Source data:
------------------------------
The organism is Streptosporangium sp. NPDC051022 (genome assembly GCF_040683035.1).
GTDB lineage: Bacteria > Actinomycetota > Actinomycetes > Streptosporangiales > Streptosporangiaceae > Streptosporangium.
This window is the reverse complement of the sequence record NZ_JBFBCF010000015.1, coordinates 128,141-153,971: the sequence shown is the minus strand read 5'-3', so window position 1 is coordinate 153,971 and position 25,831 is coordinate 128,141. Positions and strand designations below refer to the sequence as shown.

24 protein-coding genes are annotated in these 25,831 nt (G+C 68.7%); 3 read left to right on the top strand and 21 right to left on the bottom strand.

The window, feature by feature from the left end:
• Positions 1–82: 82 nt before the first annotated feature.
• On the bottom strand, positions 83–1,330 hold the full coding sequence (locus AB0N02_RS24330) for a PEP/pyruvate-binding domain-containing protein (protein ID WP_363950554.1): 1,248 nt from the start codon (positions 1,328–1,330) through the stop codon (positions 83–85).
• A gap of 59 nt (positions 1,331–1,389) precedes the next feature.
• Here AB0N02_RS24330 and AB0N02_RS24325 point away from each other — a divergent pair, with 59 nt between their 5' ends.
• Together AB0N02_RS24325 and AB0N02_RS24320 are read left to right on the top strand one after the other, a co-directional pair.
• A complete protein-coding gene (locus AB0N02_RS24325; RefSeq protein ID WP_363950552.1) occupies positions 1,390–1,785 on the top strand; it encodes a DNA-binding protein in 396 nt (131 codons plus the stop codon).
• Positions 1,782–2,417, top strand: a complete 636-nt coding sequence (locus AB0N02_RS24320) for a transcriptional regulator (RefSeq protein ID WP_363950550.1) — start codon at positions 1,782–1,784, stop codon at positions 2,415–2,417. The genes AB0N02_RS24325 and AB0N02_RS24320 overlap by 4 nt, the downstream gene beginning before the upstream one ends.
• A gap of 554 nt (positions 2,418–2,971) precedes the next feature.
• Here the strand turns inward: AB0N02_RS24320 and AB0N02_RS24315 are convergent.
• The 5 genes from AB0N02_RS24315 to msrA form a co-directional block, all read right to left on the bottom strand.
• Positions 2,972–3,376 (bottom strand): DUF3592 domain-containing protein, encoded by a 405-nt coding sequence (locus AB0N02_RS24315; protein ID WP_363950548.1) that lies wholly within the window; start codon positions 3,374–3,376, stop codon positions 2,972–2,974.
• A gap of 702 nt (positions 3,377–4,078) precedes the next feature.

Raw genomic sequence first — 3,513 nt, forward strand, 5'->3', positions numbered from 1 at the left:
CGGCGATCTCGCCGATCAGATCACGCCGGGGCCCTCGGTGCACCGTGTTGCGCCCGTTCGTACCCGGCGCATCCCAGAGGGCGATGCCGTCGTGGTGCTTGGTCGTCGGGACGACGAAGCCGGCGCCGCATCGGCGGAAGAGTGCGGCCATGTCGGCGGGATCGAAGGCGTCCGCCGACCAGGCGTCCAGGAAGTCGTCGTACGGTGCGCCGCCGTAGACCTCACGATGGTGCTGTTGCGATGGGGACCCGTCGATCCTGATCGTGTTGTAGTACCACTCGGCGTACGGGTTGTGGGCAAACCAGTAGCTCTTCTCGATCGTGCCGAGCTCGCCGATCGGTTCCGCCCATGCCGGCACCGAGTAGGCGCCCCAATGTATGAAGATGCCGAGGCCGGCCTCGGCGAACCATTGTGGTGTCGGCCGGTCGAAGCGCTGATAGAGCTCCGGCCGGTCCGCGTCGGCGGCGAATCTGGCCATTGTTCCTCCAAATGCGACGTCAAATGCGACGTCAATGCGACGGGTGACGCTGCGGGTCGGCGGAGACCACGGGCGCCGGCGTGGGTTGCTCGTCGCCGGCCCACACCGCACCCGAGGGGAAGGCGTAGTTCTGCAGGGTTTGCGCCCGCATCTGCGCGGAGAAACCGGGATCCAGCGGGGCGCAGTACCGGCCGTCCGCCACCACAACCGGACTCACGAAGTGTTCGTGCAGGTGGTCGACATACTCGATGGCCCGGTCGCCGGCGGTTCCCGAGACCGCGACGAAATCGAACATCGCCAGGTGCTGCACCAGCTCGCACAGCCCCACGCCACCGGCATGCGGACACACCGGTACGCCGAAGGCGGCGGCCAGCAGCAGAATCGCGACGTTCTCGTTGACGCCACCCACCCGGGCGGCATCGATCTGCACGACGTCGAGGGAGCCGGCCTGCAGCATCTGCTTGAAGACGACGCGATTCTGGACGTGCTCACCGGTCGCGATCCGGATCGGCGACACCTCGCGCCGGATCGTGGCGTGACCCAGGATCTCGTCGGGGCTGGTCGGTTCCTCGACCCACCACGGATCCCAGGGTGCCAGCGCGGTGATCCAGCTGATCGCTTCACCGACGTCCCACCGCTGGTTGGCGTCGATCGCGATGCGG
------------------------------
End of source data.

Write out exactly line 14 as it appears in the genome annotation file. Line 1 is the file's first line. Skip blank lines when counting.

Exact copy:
• Here the strand turns inward: AB0N02_RS24320 and AB0N02_RS24315 are convergent.